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Which came first, biscotti or ice cream? You could contend that it is an irrelevant riddle and not quite as philosophic as the question, “Which came first, the chicken or the egg?” However, in our house we would beg to disagree. Actually, we disagree about quite a bit on a daily basis. “Which one of these two movies should we watch?” is a question that is almost always answered by one picking the movie in my left hand and the other picking the movie in my right hand, just for spite and the sake of disagreeing. We believe in giving limited choices for the kids to decide on themselves, unlike the woman I overheard in the store who plunked her toddler down in front of the candy rack at the register and asked him which candy he’d like. That is either an extra 15 minutes at the register, which is going to piss off the cashier as she waits for the kid to decide and infuriate the customers behind her, or is going to result in a tantrum when he can’t decide and the frustrated or embarrassed mother picks for him. Either way it is a bad scene.

In our case, the ice cream came first and there was no disagreement that we needed some biscotti to serve with it. The monkeys and I decided to make some Georgia Peach Ice Cream from the Ben & Jerry’s Homemade Ice Cream & Dessert Book with some peaches we picked at the farm a few days ago. We added butter toasted pecans and had visions of serving mini chocolate chips on top. Lately we (the kids) like to eat ice cream in a waffle bowl. Then we thought, why eat the ice cream with a regular spoon? We could have a totally edible sweet treat without using any bowls or utensils at all (less dishes!). So while we waited for the ice cream to harden, we made Butter Pecan Biscotti with Mini Chocolate Chips to scoop up the frozen goodness. Ice cream and biscotti are best friends. My two monkeys, who really are best friends, found this pairing particularly agreeable. We use mini chocolate chips because they tend to spread the chocolate more evenly throughout the biscotti, but you can always use regular semi-sweet chocolate chips. Since we were using the biscotti as spoons, we decided to make three biscotti logs to keep each one small and manageable for little hands.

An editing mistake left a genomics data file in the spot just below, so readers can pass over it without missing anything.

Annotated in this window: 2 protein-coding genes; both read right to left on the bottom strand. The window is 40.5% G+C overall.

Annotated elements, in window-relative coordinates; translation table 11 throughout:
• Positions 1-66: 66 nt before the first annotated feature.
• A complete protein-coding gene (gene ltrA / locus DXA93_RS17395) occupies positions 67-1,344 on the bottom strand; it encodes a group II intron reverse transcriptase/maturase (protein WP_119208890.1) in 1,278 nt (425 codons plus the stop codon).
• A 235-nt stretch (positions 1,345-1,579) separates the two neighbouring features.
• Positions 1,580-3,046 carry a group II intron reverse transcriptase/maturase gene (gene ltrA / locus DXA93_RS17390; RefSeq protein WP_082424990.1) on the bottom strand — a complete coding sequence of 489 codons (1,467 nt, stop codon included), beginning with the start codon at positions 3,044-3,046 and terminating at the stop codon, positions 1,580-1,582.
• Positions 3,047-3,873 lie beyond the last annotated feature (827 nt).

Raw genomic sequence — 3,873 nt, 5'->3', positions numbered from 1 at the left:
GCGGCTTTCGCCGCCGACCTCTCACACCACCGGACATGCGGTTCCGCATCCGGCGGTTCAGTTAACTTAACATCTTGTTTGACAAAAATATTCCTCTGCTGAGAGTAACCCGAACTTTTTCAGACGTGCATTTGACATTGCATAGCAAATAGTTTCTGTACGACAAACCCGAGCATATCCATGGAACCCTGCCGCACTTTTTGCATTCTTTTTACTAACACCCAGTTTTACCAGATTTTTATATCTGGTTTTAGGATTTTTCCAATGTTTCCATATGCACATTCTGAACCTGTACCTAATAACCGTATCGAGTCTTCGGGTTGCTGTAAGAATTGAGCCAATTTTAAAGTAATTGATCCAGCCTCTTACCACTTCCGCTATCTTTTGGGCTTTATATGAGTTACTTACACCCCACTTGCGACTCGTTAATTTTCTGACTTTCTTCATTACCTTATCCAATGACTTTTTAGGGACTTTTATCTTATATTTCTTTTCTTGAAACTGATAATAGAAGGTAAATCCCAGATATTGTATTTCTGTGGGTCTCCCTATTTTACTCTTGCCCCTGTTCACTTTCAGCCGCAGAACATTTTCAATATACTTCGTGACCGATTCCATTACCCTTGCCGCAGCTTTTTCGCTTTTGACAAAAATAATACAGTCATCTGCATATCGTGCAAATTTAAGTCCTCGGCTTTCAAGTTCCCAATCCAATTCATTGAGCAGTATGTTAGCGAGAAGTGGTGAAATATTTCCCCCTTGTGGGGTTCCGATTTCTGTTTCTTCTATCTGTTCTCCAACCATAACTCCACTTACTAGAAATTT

Butter Pecan Biscotti with Mini Chocolate Chips

YIELD: approximately two dozen

2 ½ cups flour

1 cup granulated sugar

1 ½ teaspoons double-acting baking powder

1 teaspoon salt

2 eggs and 2 egg whites

½ cup mini semi-sweet chocolate chips

¾ cup butter toasted pecans

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1. Preheat the oven to 350 degrees and place the rack in the middle of the oven.

2. In a large flat-bottomed bowl, whisk together the flour, sugar, baking powder, and salt.

3. In a smaller bowl, whisk together the eggs and egg whites (save the two remaining yolks to top the logs before baking).

4. With a rubber spatula, stir the egg mixture into the flour mixture until the dough just starts to come together. Dust your hands with flour and knead the dough in the bowl until all the ingredients are incorporated and the dough is tacky.

5. Add the chocolate chips and butter toasted pecans, kneading the dough until incorporated, about 10 – 20 times.

6. Separate the dough in thirds. Form two logs, approximately 3 inches wide and 1 inch high on a parchment lined baking sheet. Leave several inches between the logs. The dough will spread as it bakes.

7. Whisk together the two remaining egg yolks. Brush the top of the logs with the egg wash and sprinkle with sugar.

8. Bake in a preheated 350 degree oven for 30 minutes, or until the tops begin to crack or split. Transfer logs to a wire cooling rack to cool completely.

9. Transfer biscotti logs to a cutting board. Slice the biscotti on a diagonal and place cut side down on the same parchment lined baking sheet. Bake for an additional 20 minutes, turning the biscotti once halfway through. Transfer to a wire rack and let cool completely.

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What to do with the ends #20: Shoot the ends through the air with a homemade popsicle stick catapult.